Updated: May 21, 2021
The Visiting Nurse Association of Greater St. Louis (VNA) is proud to offer bereavement services to all caregivers involved in their hospice program once their loved ones have passed away. But many people don’t know much about bereavement, what it is or how it fits into VNA’s continuum of care. Here are some commonly asked questions about bereavement to help you as the primary caregiver better navigate ways to take advantage of these services after the death of a loved one.
What is bereavement?
You can’t talk about bereavement without talking about grief and mourning. These are three separate concepts that are often used interchangeably. Grief is the process of reacting to loss; mourning is the process in which people adapt to loss. Both of these processes take place during bereavement, which is the period after a loss during which grief and mourning are experienced.
There is no set time for how long bereavement will take; that all depends on how attached the caregiver was to the person who died or how much time was spent anticipating the loss. Cultural and global factors affect bereavement as well; customs practiced by certain cultures can have an influence, as can world events such as COVID-19.
How do bereavement services work?
When a loved one begins hospice care, caregivers are made aware of bereavement services and are assured that just because their loved one has passed away, it doesn’t mean VNA will leave them hanging. After the death of a loved one, bereavement services last for 13 months. VNA won’t typically reach out until three to four weeks after the loved one has passed. This is because during that time, there is typically a funeral, and friends and family call caregivers to check in. After that period settles, nurses, social workers and chaplains step in to talk to caregivers about what they are going through and how VNA can be of support.
In terms of what VNA typically does for all bereaved caregivers, they send out sympathy cards, make calls or visit either virtually or in-person depending on the situation. Caregivers will also get mailings containing grief materials appropriate for where they may be in the bereavement period. These materials also may contain literature specific to a caregiver’s loss. For example, it may be a wife receiving something about grieving a husband.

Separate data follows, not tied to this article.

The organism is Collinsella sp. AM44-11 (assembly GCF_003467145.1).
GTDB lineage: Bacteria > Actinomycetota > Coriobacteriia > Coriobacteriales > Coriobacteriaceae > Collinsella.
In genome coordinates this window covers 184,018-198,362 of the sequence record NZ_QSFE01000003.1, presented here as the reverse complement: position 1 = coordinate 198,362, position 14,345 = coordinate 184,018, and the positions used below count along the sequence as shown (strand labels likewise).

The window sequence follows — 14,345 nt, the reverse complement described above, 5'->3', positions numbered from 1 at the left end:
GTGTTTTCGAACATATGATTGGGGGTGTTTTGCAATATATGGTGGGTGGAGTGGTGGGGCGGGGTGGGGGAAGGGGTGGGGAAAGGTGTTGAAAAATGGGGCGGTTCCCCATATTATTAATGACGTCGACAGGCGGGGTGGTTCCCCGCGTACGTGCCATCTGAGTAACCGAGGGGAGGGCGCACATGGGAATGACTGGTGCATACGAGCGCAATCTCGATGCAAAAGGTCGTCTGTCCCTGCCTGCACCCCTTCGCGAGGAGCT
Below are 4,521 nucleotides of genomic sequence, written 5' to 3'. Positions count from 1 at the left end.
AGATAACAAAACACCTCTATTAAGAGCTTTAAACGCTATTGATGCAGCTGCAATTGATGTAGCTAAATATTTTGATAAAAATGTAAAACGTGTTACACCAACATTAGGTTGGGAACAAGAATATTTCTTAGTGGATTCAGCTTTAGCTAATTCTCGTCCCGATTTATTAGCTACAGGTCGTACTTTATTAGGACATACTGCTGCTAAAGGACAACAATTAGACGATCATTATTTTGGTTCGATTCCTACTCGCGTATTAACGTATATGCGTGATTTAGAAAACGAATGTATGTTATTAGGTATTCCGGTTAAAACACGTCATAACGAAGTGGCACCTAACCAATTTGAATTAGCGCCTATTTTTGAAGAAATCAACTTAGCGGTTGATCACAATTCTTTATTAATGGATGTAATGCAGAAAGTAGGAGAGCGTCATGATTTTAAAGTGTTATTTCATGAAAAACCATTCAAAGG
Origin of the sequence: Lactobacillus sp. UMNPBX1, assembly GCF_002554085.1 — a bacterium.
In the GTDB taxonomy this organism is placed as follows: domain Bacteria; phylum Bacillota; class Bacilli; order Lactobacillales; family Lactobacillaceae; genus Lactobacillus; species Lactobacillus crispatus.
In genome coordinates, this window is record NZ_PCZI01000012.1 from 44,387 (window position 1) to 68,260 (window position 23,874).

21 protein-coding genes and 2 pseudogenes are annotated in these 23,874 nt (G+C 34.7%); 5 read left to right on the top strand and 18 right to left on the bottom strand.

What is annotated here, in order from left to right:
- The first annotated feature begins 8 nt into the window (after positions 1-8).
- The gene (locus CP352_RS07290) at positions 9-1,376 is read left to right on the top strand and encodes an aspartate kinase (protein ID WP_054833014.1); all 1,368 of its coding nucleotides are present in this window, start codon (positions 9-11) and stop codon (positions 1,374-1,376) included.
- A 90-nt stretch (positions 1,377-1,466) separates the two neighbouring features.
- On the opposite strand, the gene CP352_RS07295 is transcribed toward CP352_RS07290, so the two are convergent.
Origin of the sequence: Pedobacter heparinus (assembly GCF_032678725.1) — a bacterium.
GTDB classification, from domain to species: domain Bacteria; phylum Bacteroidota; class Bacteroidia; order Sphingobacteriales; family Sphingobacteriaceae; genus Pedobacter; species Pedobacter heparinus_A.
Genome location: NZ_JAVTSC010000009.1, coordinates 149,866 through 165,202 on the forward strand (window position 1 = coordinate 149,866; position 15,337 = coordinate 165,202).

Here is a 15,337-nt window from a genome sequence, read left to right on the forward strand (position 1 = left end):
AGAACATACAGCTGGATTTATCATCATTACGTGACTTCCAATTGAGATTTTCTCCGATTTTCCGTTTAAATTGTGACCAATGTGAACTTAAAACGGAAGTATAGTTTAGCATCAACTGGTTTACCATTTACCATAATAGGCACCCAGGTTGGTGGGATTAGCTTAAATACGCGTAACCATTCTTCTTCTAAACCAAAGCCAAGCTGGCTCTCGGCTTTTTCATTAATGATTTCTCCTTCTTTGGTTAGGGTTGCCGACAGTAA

VNA also offers virtual grief support groups on the first and third Tuesdays of every month for anybody, regardless of whether or not they were involved in VNA’s hospice program. These discussions relate to topics relevant to bereaved caregivers in any stage of grief or mourning. No matter where you’re at in the process, these groups are a safe space to share and listen.
Why are bereavement services important?
Bereavement services are important because they aim to bring closure, help caregivers heal and provide caregivers with strategies to cope. They help caregivers move forward instead of move on. Moving on implies leaving the past, but moving forward means taking the memories of a loved one with you so that they will be a part of your heart forever. VNA seeks to do whatever they can to help facilitate this mindset.
What should caregivers do to stay healthy after bereavement services have ended?
Caregivers need to be sure to keep in touch with their support systems, be it somebody at VNA they connected with while involved in bereavement services or a close friend or family member. Also, caregivers should take their time acclimating back into their surroundings. Some people may be more social and have less of a problem reaching out to others as they need that to heal. Others may be a little more introverted and less inclined to jump back into society. Regardless, having a circle of trusted friends and family to help you through the bereavement period is key. Nobody should have to go through it alone.
It’s also important that bereaved caregivers stay in tune with themselves. Notice your eating and sleeping habits, if you’re feeling depressed or if feelings of grief start to increase. Be aware of yourself and reach out for support if needed.
What are common misconceptions about bereavement?
The main misconception surrounding bereavement has to do with the stages of grief. People often expect to go through the stages in a certain order, or go through all of the stages, but research shows that these are just stages that people may go through. Not everyone experiences all the stages or experiences them in a particular order.
Another misconception is that the bereavement period should end after a year. Though VNA’s formal services end after 13 months, that does not mean that your mourning will disappear at the same time. It could be five years after the death of a loved one and you could still find yourself attending one of VNA’s grief support groups. This is not to say that you’re weaker than anybody else but that everyone mourns differently. There is no time frame you’re held to in order to mourn.
For more information regarding VNA’s bereavement services, read our Hospice Care FAQ.